Yes, as I am certain I missed points. Ms. Welty did such a masterful job of painting a word picture of the time, the place, the people. My mother was from the south at just about that time. No, the author did not show the downside of the era or the differences of the races or the way women had no say. That was not the purpose of the story. The Help, Color Purple took on that task. Ms Welty I believe wanted to show life from her perspective.
I was there. She had a way of putting the reader into the house and the wedding week. From the adoration of an uncle to the brusk no nonsence presence of his brother (father of the house) and the foibles of their sisters married and not to the mother of the house, gentle and accepting we met them all. Then there were the children of all ages and races. We met the negro servants but of course we did not learn their personalities as Ms. Welty woud not have seen them as they were. It was very of the period.
She made the book what it is. I had not heard her before but what an excellent addition to this book.
After a number of books that were controvesial and ripped at your heart I needed a mint julip and slow fan on the porch. This was the book.
Actually I sorta did. Like many, I listened to the last book first and then went back. So much of the story is in that 5th segment. I had to listen to the whole book to know the many turns and twists and certainly how Egwane died. You cannot know each plot twist unless you listen to the whole book and even then if you get distracted, you must go back.I had to listen to several segments twice to catch the Compulsion ploy.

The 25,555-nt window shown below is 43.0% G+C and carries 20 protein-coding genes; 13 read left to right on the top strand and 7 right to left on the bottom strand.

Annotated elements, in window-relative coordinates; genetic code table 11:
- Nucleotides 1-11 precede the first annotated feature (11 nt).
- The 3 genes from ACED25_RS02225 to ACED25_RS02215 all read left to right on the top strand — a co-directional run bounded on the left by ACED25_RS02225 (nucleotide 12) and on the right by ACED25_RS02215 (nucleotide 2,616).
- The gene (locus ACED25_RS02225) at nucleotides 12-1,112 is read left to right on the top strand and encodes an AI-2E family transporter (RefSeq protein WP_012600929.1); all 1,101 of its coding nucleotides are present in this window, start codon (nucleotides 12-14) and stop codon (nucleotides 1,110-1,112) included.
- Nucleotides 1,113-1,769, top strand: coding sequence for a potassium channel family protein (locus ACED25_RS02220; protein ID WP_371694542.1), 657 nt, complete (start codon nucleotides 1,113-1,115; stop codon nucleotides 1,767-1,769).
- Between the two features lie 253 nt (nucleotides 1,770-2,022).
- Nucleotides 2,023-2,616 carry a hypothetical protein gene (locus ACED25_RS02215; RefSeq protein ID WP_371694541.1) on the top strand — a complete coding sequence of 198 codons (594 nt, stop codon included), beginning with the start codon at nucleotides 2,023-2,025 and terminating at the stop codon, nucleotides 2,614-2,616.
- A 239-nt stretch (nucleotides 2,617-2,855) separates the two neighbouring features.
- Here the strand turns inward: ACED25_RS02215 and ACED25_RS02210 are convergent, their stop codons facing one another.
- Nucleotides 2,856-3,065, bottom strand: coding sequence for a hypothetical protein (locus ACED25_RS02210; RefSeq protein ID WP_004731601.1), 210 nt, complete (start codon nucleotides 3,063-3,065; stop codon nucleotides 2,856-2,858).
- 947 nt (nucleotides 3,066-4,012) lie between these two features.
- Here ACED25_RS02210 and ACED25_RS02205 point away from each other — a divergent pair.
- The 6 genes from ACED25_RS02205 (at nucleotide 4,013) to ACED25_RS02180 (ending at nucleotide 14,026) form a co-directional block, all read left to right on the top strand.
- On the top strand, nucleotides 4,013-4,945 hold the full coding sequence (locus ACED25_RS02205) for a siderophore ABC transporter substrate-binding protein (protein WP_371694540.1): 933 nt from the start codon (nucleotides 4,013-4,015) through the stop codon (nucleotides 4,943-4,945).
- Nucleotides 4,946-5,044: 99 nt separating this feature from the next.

I loved that the ending was not tidy. The story held from start to finish and left us wanting more.. yes, I would purchase a book about Rand's new travels and his women. Especially liked that the authors made clear that Rand had to learn to give people freedom to make mistakes. Any other ending would have not been believable.
The emotions. You really felt what the author was trying to convey.
Logain's decision to relinquish power for compassion. His decision to help the helpless rather than sieze power over them. I loved it when he realized that a new way was possible. Also, thank you Mr. Sanderson for your conversation between Rand and his adversary when he told Sight Binder why he had no power over mankind. It was really insightful.
Perrin at times drove me crazy. His chivalry began to grate my skin right to the end. "I could never hurt a woman." I understand his character was not the brightest of the group but Perrin for the most part was written thick as a plank. I agree with another reviewer who griped a bit about Matt's clowning. It did get a little old. Having put in a few thorns, and very few indeed.. a huge Valentine bouquet of roses to the Sanderson-Jordan team. Thanks for a wonderful run. I'll be one of the first in line to buy a ticket to the movie.